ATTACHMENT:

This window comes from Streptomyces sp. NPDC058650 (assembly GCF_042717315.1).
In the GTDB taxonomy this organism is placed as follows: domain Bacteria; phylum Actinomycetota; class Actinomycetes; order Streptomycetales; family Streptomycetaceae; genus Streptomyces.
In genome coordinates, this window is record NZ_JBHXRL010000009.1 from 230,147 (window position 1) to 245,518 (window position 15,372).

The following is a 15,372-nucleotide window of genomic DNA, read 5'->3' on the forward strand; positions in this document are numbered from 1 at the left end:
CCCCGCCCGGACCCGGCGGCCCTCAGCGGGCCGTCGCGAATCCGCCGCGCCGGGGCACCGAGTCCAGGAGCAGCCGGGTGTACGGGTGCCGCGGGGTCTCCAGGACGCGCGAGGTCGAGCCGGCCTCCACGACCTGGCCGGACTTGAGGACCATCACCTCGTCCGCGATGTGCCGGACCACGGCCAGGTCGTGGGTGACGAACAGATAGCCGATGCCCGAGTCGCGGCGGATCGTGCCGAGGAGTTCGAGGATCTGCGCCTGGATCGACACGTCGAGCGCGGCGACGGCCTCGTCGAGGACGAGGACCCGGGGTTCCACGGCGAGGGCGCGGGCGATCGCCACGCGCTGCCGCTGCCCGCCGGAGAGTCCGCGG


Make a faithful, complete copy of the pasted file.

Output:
This window comes from Streptomyces sp. NPDC058650 (assembly GCF_042717315.1).
In the GTDB taxonomy this organism is placed as follows: domain Bacteria; phylum Actinomycetota; class Actinomycetes; order Streptomycetales; family Streptomycetaceae; genus Streptomyces.
In genome coordinates, this window is record NZ_JBHXRL010000009.1 from 230,147 (window position 1) to 245,518 (window position 15,372).

The following is a 15,372-nucleotide window of genomic DNA, read 5'->3' on the forward strand; positions in this document are numbered from 1 at the left end:
CCCCGCCCGGACCCGGCGGCCCTCAGCGGGCCGTCGCGAATCCGCCGCGCCGGGGCACCGAGTCCAGGAGCAGCCGGGTGTACGGGTGCCGCGGGGTCTCCAGGACGCGCGAGGTCGAGCCGGCCTCCACGACCTGGCCGGACTTGAGGACCATCACCTCGTCCGCGATGTGCCGGACCACGGCCAGGTCGTGGGTGACGAACAGATAGCCGATGCCCGAGTCGCGGCGGATCGTGCCGAGGAGTTCGAGGATCTGCGCCTGGATCGACACGTCGAGCGCGGCGACGGCCTCGTCGAGGACGAGGACCCGGGGTTCCACGGCGAGGGCGCGGGCGATCGCCACGCGCTGCCGCTGCCCGCCGGAGAGTCCGCGG